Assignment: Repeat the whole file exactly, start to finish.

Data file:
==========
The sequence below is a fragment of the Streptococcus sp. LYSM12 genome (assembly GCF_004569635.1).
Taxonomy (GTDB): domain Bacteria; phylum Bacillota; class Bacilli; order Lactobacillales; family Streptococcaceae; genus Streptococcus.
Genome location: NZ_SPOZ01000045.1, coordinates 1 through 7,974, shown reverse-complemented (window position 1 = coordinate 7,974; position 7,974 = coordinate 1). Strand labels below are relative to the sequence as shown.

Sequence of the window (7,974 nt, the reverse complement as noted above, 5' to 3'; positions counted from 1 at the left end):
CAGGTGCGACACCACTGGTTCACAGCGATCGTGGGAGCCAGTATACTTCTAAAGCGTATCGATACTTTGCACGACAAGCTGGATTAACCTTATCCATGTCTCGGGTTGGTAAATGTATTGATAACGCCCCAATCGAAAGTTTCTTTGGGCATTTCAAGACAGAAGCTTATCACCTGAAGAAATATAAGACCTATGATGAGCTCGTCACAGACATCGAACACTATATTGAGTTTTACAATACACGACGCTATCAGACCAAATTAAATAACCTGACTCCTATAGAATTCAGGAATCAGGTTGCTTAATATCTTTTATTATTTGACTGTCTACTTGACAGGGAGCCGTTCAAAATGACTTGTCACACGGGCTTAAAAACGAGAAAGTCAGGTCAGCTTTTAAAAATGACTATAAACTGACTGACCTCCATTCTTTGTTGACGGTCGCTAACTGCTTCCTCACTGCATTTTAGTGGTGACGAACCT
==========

The sequence below is a fragment of the Streptococcus sp. LYSM12 genome (assembly GCF_004569635.1).
Taxonomy (GTDB): domain Bacteria; phylum Bacillota; class Bacilli; order Lactobacillales; family Streptococcaceae; genus Streptococcus.
Genome location: NZ_SPOZ01000045.1, coordinates 1 through 7,974, shown reverse-complemented (window position 1 = coordinate 7,974; position 7,974 = coordinate 1). Strand labels below are relative to the sequence as shown.

Sequence of the window (7,974 nt, the reverse complement as noted above, 5' to 3'; positions counted from 1 at the left end):
CAGGTGCGACACCACTGGTTCACAGCGATCGTGGGAGCCAGTATACTTCTAAAGCGTATCGATACTTTGCACGACAAGCTGGATTAACCTTATCCATGTCTCGGGTTGGTAAATGTATTGATAACGCCCCAATCGAAAGTTTCTTTGGGCATTTCAAGACAGAAGCTTATCACCTGAAGAAATATAAGACCTATGATGAGCTCGTCACAGACATCGAACACTATATTGAGTTTTACAATACACGACGCTATCAGACCAAATTAAATAACCTGACTCCTATAGAATTCAGGAATCAGGTTGCTTAATATCTTTTATTATTTGACTGTCTACTTGACAGGGAGCCGTTCAAAATGACTTGTCACACGGGCTTAAAAACGAGAAAGTCAGGTCAGCTTTTAAAAATGACTATAAACTGACTGACCTCCATTCTTTGTTGACGGTCGCTAACTGCTTCCTCACTGCATTTTAGTGGTGACGAACCT